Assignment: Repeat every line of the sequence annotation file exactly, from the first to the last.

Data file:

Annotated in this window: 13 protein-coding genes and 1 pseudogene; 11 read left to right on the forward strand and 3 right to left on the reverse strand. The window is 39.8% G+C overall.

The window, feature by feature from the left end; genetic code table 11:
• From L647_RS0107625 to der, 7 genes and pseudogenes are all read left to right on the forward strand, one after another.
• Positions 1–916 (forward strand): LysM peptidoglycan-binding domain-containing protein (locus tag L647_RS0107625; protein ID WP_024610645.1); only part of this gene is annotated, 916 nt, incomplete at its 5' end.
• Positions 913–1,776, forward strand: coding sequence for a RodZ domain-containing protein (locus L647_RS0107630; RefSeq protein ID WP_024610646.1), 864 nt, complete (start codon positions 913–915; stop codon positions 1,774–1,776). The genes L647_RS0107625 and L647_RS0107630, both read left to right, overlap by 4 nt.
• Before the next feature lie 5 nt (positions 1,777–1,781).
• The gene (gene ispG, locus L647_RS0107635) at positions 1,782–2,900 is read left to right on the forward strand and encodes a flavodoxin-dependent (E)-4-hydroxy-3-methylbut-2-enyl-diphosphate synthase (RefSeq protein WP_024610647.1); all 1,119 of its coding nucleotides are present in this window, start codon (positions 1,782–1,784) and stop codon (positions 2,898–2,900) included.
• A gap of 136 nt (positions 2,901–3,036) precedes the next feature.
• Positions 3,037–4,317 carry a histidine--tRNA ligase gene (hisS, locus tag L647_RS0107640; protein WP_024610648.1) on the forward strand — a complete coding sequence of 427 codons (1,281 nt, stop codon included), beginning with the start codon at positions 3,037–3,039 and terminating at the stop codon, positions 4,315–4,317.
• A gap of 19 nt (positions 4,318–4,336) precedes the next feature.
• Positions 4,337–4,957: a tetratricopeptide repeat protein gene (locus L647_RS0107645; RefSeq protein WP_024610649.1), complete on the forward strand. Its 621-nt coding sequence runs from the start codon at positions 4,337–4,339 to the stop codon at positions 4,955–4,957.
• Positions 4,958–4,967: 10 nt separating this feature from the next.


Annotated in this window: 13 protein-coding genes and 1 pseudogene; 11 read left to right on the forward strand and 3 right to left on the reverse strand. The window is 39.8% G+C overall.

The window, feature by feature from the left end; genetic code table 11:
• From L647_RS0107625 to der, 7 genes and pseudogenes are all read left to right on the forward strand, one after another.
• Positions 1–916 (forward strand): LysM peptidoglycan-binding domain-containing protein (locus tag L647_RS0107625; protein ID WP_024610645.1); only part of this gene is annotated, 916 nt, incomplete at its 5' end.
• Positions 913–1,776, forward strand: coding sequence for a RodZ domain-containing protein (locus L647_RS0107630; RefSeq protein ID WP_024610646.1), 864 nt, complete (start codon positions 913–915; stop codon positions 1,774–1,776). The genes L647_RS0107625 and L647_RS0107630, both read left to right, overlap by 4 nt.
• Before the next feature lie 5 nt (positions 1,777–1,781).
• The gene (gene ispG, locus L647_RS0107635) at positions 1,782–2,900 is read left to right on the forward strand and encodes a flavodoxin-dependent (E)-4-hydroxy-3-methylbut-2-enyl-diphosphate synthase (RefSeq protein WP_024610647.1); all 1,119 of its coding nucleotides are present in this window, start codon (positions 1,782–1,784) and stop codon (positions 2,898–2,900) included.
• A gap of 136 nt (positions 2,901–3,036) precedes the next feature.
• Positions 3,037–4,317 carry a histidine--tRNA ligase gene (hisS, locus tag L647_RS0107640; protein WP_024610648.1) on the forward strand — a complete coding sequence of 427 codons (1,281 nt, stop codon included), beginning with the start codon at positions 3,037–3,039 and terminating at the stop codon, positions 4,315–4,317.
• A gap of 19 nt (positions 4,318–4,336) precedes the next feature.
• Positions 4,337–4,957: a tetratricopeptide repeat protein gene (locus L647_RS0107645; RefSeq protein WP_024610649.1), complete on the forward strand. Its 621-nt coding sequence runs from the start codon at positions 4,337–4,339 to the stop codon at positions 4,955–4,957.
• Positions 4,958–4,967: 10 nt separating this feature from the next.